Immersing the disk in an aqueous solution having the organic material (wet method) is a suitable method for forming the organic material layer 19a, in one approach, and a method in which the disk is exposed on an organic solid inside a sealed vessel is also effective as another method (dry method), according to one approach.

The method for forming the oxide layer and/or hydroxide layer 19b on the magnetic layer 17 may be a method in which an oxidant is also present when the organic material layer 19a is formed, or a method involving heating in air. Oxidants which may be used include: hydrogen peroxide, chloric acid, perchloric acid, persulfuric acid, nitric acid, and salts thereof, and ceric ammonium nitrate, etc. When the treatment is carried out by the wet method, it is also effective to add a surfactant in order to raise the permeability of the solution in one approach. Surfactants which may be used include: anionic surfactants such as dodecyl sulfate, stearic acid, and toluenesulfonate; cationic surfactants such as cetyltrimethyl ammonium salt and tetramethylammonium hydroxide; amphoteric surfactants such as lauryl betaine; and/or non-ionic surfactants such as polyethylene glycol and polyvinyl alcohol.

The material used for the protective film A 20 which is formed on the recording layer 16 may comprise a hard carbon film, such as diamond-like-carbon (DLC), for example. A lubrication layer may further be positioned on the protective film 20, although this is not shown in FIG. 5A. Perfluoropolyether (PFPE) or a Fomblin-based lubricant may be used for the lubrication layer, in some approaches.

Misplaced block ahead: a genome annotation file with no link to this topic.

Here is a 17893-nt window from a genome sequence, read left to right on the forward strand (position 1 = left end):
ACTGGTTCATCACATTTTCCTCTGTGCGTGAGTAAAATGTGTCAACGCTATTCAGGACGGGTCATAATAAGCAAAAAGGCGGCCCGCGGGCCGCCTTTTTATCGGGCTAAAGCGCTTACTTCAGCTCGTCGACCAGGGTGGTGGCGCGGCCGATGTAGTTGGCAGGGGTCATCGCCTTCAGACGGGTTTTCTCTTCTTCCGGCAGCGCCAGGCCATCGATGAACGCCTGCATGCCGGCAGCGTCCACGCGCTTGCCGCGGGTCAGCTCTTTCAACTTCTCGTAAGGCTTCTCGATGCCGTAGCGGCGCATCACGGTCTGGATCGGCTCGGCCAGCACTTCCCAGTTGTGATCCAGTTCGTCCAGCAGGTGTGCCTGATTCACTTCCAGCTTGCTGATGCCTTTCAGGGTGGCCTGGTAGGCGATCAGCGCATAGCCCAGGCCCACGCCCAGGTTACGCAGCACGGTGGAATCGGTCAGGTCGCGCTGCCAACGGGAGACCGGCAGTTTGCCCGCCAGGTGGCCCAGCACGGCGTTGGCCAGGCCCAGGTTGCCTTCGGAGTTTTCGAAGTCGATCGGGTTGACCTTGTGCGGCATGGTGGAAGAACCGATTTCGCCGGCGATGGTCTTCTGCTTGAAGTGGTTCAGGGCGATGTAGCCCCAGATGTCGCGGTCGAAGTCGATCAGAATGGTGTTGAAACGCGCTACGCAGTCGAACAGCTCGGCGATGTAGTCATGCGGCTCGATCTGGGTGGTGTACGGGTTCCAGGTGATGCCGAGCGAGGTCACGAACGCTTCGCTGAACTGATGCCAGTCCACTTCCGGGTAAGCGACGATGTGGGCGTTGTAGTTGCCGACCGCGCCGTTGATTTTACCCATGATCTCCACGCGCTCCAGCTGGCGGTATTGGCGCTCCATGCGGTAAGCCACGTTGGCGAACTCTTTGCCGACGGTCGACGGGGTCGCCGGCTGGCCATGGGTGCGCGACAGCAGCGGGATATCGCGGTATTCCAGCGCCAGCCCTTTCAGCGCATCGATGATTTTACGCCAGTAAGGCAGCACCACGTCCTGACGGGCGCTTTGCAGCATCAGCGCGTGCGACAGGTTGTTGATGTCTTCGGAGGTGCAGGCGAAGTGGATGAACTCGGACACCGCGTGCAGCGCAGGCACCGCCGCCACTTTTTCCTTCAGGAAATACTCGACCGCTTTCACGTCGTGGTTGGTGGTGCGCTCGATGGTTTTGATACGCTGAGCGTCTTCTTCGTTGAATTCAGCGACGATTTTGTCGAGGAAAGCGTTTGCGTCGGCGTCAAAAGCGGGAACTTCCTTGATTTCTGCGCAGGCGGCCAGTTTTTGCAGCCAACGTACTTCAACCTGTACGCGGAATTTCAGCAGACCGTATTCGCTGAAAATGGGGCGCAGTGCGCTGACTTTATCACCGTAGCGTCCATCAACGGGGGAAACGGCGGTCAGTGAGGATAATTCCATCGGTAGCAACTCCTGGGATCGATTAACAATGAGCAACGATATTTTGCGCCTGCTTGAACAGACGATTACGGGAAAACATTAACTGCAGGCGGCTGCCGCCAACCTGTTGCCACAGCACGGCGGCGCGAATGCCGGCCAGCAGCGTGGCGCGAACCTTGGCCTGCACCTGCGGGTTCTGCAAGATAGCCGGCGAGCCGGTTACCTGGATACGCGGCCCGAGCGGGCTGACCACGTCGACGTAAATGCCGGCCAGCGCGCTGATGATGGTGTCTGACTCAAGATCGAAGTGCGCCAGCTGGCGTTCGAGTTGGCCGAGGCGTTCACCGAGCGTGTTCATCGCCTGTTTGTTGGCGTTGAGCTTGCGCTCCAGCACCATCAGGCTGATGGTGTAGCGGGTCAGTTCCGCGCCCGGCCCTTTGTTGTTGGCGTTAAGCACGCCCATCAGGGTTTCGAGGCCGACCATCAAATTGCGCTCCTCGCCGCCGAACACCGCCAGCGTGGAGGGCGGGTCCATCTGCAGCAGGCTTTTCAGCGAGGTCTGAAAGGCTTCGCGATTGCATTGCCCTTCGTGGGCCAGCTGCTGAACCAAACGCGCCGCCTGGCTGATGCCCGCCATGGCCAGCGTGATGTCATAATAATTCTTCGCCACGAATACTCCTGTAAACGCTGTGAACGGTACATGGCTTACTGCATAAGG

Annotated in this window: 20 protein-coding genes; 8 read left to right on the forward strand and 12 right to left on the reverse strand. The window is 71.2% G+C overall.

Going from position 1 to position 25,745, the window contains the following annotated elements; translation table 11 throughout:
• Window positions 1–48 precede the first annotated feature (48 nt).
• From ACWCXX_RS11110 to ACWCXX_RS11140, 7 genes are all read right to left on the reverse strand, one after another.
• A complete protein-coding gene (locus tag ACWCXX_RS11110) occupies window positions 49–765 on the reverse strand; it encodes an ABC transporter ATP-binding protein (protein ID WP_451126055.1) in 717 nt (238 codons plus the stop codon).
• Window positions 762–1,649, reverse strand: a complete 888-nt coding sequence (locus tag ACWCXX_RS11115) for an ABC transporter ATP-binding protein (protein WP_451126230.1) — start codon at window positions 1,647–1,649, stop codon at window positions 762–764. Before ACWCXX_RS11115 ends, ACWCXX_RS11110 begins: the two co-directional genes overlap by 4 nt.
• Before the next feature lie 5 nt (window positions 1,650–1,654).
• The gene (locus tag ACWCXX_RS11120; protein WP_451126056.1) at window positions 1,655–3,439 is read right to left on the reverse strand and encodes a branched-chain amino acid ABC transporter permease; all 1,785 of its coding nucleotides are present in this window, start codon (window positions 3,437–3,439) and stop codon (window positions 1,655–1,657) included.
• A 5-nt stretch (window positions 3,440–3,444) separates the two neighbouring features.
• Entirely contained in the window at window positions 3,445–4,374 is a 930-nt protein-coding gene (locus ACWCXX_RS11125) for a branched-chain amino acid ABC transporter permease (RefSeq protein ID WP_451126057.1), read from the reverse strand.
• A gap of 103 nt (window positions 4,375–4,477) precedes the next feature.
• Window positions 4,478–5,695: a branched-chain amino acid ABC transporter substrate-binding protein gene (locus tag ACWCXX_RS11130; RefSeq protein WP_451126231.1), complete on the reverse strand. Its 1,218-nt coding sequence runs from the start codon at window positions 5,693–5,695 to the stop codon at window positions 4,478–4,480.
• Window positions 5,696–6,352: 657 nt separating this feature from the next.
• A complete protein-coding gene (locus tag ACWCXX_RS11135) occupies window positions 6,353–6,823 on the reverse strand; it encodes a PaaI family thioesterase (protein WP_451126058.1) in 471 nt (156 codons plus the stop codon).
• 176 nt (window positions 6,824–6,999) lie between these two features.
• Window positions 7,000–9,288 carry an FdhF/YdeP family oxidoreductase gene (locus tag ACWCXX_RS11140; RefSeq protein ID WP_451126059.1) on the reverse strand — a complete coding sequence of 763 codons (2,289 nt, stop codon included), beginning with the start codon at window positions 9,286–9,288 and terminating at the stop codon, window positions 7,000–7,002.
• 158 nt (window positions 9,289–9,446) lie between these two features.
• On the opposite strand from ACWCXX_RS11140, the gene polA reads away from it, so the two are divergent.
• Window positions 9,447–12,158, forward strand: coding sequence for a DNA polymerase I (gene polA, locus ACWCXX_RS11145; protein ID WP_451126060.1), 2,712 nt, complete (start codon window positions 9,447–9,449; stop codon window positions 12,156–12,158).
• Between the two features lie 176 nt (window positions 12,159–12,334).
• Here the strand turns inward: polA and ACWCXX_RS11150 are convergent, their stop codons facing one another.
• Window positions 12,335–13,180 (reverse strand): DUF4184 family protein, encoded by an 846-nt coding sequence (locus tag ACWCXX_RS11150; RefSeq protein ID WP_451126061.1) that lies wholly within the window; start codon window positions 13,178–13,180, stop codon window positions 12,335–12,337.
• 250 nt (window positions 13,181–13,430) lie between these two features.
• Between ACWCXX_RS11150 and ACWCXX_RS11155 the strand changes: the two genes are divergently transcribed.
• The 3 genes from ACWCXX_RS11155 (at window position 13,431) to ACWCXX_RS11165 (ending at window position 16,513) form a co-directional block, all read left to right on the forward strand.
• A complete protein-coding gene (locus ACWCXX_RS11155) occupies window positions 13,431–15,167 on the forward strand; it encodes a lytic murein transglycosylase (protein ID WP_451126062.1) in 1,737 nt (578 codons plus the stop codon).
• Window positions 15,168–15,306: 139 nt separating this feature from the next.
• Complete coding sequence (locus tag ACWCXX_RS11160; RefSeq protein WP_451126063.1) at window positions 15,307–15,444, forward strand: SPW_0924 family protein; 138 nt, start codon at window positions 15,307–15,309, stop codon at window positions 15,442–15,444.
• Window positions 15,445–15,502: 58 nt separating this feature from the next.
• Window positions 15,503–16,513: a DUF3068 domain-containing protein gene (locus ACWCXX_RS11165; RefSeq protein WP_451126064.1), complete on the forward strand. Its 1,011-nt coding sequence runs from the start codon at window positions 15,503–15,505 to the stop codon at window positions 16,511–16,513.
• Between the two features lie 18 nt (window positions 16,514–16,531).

A method for producing the abovementioned magnetic recording medium is now described with reference to FIGS. 6A-6L. The magnetic recording medium may be produced using a sputtering apparatus. In a fast operation, as shown in FIG. 6A, a glass substrate of diameter 63.5 mm may be used for the substrate 11. An adhesion layer 12, soft magnetic underlayer 13, seed layer 14, interlayer 15, and a recording layer (magnetic region) 17 may be formed in succession via sputtering or some other deposition technique. A composition and thickness of each layer may be as shown in Table 1, according to one exemplary embodiment. The compositions and thicknesses shown in Table 1 are merely examples, and the same effects may still be achieved if other compositions and thicknesses are used, as would be understood by one of skill in the art. For example, the same effects may still be achieved if Cr50Ti50 is used for the first seed layer and Ni90Ti10 is used for the second seed layer. Also, if NiWTa is used for the seed layer 14, without having a double seed layer; or if CoCrPt—TaO is used in the recording layer 17.